Landscape photography tends to focus on larger-than-life subject matter, like Edward Burtynksy’s gobsmacking photos of the Gulf oil spill last year, or the epic Arctic Circle photos from Nadav Kander. But photographer Delaney Allen goes in the opposite direction, finding the small, intricate moments in the way that miniature particles of smoke and dust and sand are arranged and diffused through sunlight, rain, and wind.
Allen, who lives in Portland, Oregon, began his current project when he realized that the rainbow he was photographing was not visible in the same way to someone else right down the road from him. So he began looking to capture specific moments that are the easiest to overlook, moments that are traditionally the most transient in nature—fog, mist, clouds—using primarily just a simple Canon PowerShot G10 to achieve a level of softness and subtlety.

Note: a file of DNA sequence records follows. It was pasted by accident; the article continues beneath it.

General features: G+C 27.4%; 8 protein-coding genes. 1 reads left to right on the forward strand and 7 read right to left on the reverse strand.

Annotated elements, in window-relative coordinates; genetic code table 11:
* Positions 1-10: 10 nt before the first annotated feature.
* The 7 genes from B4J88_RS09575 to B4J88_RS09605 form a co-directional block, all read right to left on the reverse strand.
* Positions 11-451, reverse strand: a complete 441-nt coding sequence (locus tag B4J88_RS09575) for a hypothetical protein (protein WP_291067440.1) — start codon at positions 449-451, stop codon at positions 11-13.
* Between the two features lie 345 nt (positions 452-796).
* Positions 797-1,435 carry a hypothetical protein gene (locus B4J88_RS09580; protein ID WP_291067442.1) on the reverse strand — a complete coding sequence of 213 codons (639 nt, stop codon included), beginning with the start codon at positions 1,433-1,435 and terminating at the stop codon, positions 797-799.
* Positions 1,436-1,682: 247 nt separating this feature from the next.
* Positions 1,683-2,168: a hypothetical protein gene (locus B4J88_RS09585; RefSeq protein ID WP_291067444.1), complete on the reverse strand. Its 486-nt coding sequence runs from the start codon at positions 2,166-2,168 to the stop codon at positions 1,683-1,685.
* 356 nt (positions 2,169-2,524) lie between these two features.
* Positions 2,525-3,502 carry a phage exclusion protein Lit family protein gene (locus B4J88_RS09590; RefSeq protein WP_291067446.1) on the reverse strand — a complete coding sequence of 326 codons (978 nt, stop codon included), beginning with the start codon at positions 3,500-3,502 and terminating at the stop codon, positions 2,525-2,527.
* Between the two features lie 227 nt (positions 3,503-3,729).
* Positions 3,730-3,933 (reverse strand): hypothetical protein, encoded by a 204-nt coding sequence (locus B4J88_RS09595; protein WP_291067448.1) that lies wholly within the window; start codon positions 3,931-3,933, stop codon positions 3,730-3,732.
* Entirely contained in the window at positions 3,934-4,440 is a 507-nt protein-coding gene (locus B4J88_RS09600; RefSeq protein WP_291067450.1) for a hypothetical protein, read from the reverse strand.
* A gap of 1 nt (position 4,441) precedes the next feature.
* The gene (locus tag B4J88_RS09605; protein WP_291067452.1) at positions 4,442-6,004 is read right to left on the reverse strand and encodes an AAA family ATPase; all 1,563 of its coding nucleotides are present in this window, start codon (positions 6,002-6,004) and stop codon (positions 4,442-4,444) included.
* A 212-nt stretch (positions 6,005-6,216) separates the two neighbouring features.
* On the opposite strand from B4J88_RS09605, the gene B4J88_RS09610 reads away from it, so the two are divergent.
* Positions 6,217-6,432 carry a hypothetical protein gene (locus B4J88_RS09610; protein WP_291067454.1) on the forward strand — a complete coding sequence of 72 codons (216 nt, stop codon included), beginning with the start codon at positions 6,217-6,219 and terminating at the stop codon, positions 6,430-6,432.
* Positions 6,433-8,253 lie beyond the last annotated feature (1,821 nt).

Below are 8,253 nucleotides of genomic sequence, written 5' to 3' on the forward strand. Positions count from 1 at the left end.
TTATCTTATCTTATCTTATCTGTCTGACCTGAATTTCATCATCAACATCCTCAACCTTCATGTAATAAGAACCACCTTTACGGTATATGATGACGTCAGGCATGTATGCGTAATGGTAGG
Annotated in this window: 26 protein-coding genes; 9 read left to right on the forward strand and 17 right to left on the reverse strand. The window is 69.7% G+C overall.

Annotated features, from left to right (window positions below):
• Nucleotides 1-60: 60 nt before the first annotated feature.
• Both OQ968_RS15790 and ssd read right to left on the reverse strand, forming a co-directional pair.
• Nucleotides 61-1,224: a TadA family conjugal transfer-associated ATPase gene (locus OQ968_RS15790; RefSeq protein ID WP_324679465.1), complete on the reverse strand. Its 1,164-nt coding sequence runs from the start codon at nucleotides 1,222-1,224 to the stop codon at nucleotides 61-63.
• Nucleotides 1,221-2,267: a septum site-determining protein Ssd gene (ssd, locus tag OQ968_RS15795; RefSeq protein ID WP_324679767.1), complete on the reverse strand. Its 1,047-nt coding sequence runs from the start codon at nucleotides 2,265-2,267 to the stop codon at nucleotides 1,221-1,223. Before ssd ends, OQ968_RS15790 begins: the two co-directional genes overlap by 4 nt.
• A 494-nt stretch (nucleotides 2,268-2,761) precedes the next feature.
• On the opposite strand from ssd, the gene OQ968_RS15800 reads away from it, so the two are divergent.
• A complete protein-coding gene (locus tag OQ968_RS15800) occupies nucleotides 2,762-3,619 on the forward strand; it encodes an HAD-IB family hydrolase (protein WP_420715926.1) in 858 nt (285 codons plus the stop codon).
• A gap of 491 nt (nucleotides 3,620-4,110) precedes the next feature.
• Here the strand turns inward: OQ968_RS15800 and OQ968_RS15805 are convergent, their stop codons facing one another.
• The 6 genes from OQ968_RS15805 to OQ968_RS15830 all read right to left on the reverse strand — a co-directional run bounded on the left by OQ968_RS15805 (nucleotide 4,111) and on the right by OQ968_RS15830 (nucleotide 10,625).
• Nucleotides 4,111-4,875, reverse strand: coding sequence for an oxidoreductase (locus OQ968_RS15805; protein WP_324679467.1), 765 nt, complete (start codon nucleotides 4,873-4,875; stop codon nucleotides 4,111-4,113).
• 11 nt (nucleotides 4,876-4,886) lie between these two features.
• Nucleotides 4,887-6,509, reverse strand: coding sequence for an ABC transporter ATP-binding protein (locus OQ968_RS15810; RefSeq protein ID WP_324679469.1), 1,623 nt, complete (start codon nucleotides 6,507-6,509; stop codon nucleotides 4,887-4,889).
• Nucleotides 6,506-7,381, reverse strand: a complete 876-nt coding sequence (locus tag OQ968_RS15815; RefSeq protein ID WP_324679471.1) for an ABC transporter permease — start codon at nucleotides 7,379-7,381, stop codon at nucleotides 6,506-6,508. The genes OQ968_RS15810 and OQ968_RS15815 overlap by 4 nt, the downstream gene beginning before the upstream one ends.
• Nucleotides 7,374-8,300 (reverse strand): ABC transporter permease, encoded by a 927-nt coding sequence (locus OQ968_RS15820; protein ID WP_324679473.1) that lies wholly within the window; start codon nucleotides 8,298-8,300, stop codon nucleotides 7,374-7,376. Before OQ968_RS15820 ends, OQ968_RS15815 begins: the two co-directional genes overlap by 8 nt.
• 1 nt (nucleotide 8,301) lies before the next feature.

Even more important, these are moments that cannot be recreated. "If you are using smoke, water and clouds as a subject matter," Allen says, "you may never be able to see it in the same way." Clouds, he continues, are always on the move. "Water crashing into a shoreline will always break differently." In the process, the photographs say as much about humans and the environment as any image of an oil field in Iraq or polluted river in China. Danger may hide at the edge of the frame, but the divine is in plain sight.